An incredible momentum is building for a sector of entrepreneurs, with little indication of slowing down. It’s great news for Latino business owners; their numbers have grown 34 percent over the last decade, dwarfing the growth of all other United States’ business owners, a comparative one percent.
“We know that Latinos are an important part of the small business ecosystem and they’re going to increasingly become more important in the future,” says Marlene Orozco, lead research analyst for the Stanford Latino Entrepreneurship Initiative (SLEI).
“Certainly as demographic shifts in the country continue, with some estimates of 2015 Latinos being nearly a third of the population, it’s going to be important for us to keep tabs on both the opportunities and the challenges facing Latino business owners.”
Orozco and her team started collecting information about Latino businesses five years ago for the State of Latino Entrepreneurship report. Its 2019 SOLE Report findings are based on a sample of close to 5,000 business owners and related census data.
Business start-ups cover all industries
Latino-owned businesses cover a wide variety of industries: manufacturing, construction, transportation, utilities, hospitality, personal services (such as maintenance and personal care) and education and health services. The top four states for Latino entrepreneurs are Florida, California, Texas, and New York.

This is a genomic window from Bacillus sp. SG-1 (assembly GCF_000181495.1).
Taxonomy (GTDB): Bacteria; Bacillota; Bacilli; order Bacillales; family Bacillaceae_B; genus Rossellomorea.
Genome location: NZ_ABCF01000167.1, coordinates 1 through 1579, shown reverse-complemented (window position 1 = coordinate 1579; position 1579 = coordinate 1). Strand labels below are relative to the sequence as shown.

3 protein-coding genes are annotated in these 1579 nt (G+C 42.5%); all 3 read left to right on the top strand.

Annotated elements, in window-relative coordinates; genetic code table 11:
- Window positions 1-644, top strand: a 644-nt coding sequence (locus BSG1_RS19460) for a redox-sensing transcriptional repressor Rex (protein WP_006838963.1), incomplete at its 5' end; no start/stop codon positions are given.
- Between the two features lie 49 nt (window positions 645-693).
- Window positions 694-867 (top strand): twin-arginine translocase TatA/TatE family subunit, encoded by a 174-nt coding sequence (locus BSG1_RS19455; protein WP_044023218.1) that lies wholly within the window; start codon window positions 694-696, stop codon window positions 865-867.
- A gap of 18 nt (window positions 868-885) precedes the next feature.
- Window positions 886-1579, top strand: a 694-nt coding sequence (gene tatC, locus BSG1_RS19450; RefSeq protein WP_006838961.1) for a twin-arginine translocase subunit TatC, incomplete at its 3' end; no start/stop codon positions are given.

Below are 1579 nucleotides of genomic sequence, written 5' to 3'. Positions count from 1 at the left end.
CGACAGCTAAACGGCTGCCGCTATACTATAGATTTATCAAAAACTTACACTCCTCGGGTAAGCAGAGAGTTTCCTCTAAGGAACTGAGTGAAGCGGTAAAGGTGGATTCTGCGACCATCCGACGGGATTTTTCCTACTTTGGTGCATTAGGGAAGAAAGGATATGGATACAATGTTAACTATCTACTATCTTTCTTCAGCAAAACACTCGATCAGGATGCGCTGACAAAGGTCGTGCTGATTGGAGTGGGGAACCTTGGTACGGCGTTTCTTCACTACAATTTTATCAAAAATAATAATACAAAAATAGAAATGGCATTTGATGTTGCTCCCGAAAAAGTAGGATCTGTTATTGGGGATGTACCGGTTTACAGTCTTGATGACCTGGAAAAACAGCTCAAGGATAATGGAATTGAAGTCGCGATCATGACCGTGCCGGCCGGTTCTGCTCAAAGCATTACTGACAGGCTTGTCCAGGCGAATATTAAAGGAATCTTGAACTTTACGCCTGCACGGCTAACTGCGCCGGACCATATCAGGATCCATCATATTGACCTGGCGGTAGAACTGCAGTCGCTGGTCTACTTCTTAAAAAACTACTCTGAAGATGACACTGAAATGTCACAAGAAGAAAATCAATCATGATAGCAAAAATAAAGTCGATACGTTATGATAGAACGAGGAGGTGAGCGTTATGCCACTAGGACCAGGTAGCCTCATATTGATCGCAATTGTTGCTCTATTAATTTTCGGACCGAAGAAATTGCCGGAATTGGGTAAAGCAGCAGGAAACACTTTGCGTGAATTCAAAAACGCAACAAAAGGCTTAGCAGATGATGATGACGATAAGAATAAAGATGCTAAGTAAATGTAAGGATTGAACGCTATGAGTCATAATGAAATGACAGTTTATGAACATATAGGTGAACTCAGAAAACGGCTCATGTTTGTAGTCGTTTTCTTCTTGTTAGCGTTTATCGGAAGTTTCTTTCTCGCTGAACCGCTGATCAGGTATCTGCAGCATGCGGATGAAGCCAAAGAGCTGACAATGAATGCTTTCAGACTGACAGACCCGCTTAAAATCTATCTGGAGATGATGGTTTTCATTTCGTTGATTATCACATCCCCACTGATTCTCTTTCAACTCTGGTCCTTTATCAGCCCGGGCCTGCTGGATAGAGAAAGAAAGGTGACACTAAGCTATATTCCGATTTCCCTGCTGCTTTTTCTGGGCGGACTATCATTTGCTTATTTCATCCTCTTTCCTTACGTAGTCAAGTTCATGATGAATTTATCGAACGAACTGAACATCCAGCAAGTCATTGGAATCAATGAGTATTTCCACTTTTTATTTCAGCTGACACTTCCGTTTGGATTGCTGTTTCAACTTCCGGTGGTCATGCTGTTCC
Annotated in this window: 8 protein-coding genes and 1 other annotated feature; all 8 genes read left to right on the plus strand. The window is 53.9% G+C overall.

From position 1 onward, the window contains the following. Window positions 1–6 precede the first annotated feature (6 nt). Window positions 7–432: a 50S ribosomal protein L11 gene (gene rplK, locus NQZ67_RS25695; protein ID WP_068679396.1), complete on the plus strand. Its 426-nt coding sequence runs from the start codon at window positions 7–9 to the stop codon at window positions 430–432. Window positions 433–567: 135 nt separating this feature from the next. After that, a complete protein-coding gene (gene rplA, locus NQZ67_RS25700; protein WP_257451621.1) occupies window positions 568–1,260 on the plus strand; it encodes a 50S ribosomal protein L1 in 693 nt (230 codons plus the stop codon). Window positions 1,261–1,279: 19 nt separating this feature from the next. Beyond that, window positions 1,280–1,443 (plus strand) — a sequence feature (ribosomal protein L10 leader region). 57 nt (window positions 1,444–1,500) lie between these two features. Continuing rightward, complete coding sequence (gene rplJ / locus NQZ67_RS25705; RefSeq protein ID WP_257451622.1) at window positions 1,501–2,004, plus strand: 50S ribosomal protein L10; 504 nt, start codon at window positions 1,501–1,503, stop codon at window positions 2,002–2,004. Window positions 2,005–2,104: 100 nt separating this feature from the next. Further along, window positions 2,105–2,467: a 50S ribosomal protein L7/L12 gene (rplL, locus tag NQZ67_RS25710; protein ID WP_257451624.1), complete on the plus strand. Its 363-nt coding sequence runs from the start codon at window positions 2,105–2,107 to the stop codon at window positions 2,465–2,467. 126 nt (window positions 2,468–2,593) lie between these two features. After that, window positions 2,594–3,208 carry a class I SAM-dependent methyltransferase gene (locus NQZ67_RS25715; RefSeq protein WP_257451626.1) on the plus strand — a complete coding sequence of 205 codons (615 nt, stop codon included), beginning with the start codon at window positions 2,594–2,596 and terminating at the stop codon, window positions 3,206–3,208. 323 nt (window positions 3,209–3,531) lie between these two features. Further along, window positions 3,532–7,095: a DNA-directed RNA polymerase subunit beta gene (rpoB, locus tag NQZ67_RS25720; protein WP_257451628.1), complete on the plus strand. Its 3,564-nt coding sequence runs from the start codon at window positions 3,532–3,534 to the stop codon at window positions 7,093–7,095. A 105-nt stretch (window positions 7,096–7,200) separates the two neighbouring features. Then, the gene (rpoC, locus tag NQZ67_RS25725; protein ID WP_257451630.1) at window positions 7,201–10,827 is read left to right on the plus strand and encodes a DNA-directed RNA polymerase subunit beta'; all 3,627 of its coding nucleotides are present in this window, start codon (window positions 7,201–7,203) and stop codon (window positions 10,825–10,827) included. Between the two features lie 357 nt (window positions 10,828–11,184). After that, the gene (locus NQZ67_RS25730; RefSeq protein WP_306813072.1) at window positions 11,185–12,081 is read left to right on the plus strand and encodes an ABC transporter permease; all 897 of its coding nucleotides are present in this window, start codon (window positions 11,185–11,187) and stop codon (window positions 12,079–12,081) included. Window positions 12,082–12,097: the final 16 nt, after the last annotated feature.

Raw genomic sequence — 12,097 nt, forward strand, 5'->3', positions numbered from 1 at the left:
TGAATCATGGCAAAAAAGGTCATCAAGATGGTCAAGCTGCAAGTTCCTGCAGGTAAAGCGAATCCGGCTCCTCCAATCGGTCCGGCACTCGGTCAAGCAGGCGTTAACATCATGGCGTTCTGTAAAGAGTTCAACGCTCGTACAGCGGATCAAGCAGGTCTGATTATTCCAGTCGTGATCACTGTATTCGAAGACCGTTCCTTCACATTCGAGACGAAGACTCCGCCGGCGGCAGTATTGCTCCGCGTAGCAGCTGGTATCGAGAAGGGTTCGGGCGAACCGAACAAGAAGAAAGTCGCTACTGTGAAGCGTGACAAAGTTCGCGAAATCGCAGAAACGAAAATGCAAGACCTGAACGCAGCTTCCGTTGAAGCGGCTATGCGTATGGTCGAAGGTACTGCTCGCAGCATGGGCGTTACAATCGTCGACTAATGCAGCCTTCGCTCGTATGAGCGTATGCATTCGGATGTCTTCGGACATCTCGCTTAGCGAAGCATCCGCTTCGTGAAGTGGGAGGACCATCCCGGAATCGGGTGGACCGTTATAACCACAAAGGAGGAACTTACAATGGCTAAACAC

“There’s certainly lots of opportunity for Latinos in starting businesses. There’s a lot of those niche markets, but we also see Latinos starting businesses in tech spaces, for instance,” Orozco says.
“Our report last year indicated that eight percent of all Latino businesses are in the tech space. So certainly, this is a growing industry and Latinos are also taking part in the new opportunities.”
What’s behind the growth
Opportunity is the driving force behind the new businesses, not the competitive job market, education level, or English-language skills. The study shows immigrants have a greater propensity to start businesses.
“I think there’s a misconception that people start businesses out of necessity because there’s kind of no other viable employment opportunities, and certainly one could have made that case during the Recession that there were no jobs available, so folks had to be self-employed. But because we see these trends pre- and post-recession, we can rule that out as being kind of the emanating factor or push,” Orozco says.
Women are building new businesses
Women are driving the entrepreneurial push, catching up to their male counterparts. Between 2007 and 2012, Latina-owned businesses increased by 87 percent. While the representation isn’t equal across the board, it’s not far off: 40 percent of all Latino-owned businesses are women-owned, like the agriculture-tech company AgTools, founded by Latina entrepreneur Martha Montoya.